One of our favorite investors here at The Acquirer’s Multiple – Stock Screener is Michael Mauboussin.
Mauboussin is the Managing Director and Head of Global Financial Strategies at Credit Suisse. He’s also written three books, he’s been an adjunct professor of finance at Columbia Business School since 1993, and received the Dean’s Award for Teaching Excellence in 2009.
One of my favorite Mauboussin interviews was one he did with Barbara Kiviat at Time back in 2009 where he discusses how investors, like any other group of people, are prone to make mistakes that stem from faulty approaches to decision-making.
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Here's an excerpt from that article:
Barbara Kiviat (BK): You just wrote an entire book about how smart people make bad decisions. Maybe you could shed some light on the financial meltdown.
Michael Mauboussin (MM): Increasingly, we as human beings create systems that are more complex than we can comprehend. If you're designing an airplane you create redundancies to try to mitigate bad outcomes, but as we saw earlier this year with Air France 447, when certain cascading events line up, they can lead to a disaster that you just can't anticipate. In the realm of the social, we create institutions like global, interconnected markets. By and large when investors are operating with some degree of diversity, when they're thinking about things differently — time horizons, trading strategies — the markets are basically efficient. But what we know is that people episodically coordinate their behavior. They all become optimistic or pessimistic, and that leads to extremes. Even with the best of intentions, you can't anticipate all the things that are going to happen.
BK: Speaking of which, you write that money management is one of the best examples of the illusion of control in the professional world ...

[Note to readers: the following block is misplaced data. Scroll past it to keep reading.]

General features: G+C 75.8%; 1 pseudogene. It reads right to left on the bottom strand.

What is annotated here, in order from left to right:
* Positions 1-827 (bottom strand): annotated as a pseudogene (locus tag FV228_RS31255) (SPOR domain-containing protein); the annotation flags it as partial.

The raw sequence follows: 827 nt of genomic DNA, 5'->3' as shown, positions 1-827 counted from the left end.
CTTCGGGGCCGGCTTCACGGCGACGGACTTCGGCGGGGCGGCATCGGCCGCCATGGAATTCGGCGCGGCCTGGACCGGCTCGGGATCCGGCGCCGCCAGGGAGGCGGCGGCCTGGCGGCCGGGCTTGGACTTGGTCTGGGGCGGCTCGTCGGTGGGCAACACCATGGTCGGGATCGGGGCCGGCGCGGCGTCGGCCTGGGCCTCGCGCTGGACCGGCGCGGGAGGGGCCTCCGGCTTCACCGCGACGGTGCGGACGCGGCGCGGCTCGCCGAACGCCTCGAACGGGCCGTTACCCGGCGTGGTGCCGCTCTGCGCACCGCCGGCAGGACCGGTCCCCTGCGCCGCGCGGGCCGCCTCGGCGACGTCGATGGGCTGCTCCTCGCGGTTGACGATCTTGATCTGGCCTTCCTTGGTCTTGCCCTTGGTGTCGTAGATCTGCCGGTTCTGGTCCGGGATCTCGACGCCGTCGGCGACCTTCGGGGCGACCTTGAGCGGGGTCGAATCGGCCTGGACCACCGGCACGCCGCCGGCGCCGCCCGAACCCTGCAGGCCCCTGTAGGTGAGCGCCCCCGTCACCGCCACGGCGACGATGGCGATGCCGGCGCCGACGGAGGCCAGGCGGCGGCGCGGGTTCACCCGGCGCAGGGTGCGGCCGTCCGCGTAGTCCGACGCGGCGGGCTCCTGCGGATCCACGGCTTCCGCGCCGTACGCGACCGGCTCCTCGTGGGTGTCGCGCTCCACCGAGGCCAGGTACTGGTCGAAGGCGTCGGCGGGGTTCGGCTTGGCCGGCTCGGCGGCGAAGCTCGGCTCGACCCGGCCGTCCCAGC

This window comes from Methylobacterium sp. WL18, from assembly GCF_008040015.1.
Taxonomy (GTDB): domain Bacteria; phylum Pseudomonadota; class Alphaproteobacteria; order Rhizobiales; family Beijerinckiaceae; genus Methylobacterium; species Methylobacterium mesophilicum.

MM: I was hoping no one would read that. Well, honesty never goes unpunished. Could you give me a good reason then why investors wouldn't be better off with index funds?" By and large, investors would be better off with index funds. The question to me is, if you are an active manager, what makes you think you can do better than others over time?
We like to think about four distinct building blocks.
One is thinking about capital markets more properly. Sometimes markets are efficient and sometimes they aren't. The insight is knowing what mechanisms lead you from efficiency to inefficiency.
The second is being very disciplined in valuation, in figuring out if there are differences between fundamentals and expectations.
The third thing is competitive strategy work, being able to apply tools from microeconomics and strategy to figure out which companies are going to do better or worse down the road.
And then finally there is all this stuff on decision-making. Very few people are willing to allocate the time to grasp the things they need to know to make good decisions consistently.
BK: You talk about how winning strategies aren't transitive. What's the lesson for managers?
MM: One mistake managers make is they'll read a book that says: Here are the eight things great managers do. They figure if they just live up to those attributes then they'll succeed. Well, no. It's not the attributes that matter, it's the circumstances — what's going on around them. Almost all successful strategies are circumstance-based, not attribute-based.
Boeing, for instance, a very smart company, had outsourced a lot of their products, but then they outsourced the design of the 787 and it was a complete disaster. The attribute was "outsourcing is good," but in this case, the circumstances didn't serve it well. The key was that you should only outsource when your product is modularized, when you can take the components and click them together.